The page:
No other books discuss using the National Environmental Policy Act (NEPA) to combat global warming. In both editions of Using NEPA to Combat Global Warming, I make three important distinctions. First, I review seminal NEPA case law to make the point that NEPA is both substantive and procedural in nature. This means that any procedural action taken under the NEPA statute such as production of an environmental impact statement (EIS) or environmental assessment (EA) must state how the reasonable range of alternatives considered in it and decisions based on it will achieve the substantive requirements of sections 101 and 102(1) of the NEPA statute (P.L. 91-190, as amended).
Second, I point out that the Council on Environmental Quality (CEQ) NEPA Regulations (40 CFR Parts 1500-1508) contain a regulation that has heretofore been unused, but is ripe for implementation. Section 1502.16, Environmental consequences, of the May 20, 2022 regulations “forms the scientific and analytic basis for the comparisons under §1502.14, Alternatives, including the proposed action. The discussion shall include: [1502.16] (a)(6) Energy requirements and conservation potential of various alternatives and mitigation measures.” It is now time for the CEQ to create new policy in the CEQ regulations that operationalizes and explains the “energy requirements and conservation potential” mandate to include energy analysis in NEPA documents in order to combat global warming.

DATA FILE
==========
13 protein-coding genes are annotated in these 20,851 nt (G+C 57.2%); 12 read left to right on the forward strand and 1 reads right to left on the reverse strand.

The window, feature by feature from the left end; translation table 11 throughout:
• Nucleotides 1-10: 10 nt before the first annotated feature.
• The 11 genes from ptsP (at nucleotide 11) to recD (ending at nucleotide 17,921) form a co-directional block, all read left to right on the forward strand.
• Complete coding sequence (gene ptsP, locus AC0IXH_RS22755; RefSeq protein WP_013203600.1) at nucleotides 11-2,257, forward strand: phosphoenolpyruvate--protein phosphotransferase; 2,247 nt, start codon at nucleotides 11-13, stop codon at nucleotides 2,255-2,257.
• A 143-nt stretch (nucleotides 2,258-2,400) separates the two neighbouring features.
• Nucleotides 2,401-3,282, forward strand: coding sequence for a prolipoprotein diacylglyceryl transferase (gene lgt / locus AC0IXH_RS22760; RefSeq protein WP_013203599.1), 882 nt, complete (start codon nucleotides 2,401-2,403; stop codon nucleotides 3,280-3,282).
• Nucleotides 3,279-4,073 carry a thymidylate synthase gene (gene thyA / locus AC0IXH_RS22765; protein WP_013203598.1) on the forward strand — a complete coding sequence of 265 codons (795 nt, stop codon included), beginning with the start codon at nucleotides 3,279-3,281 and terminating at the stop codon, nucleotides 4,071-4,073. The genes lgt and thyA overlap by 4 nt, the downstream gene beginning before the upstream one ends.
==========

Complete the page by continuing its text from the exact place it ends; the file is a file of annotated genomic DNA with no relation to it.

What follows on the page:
Third, unlike other books on NEPA, I have focused on the laws of thermodynamics and the so-called entropy law, and how it relates to global warming and U.S. federal environmental policy under NEPA.
The second edition of Using NEPA to Combat Global Warming includes changes to the CEQ NEPA regulations in both the Biden and Trump administrations as well as three new chapters including a chapter on environmental and climate justice.
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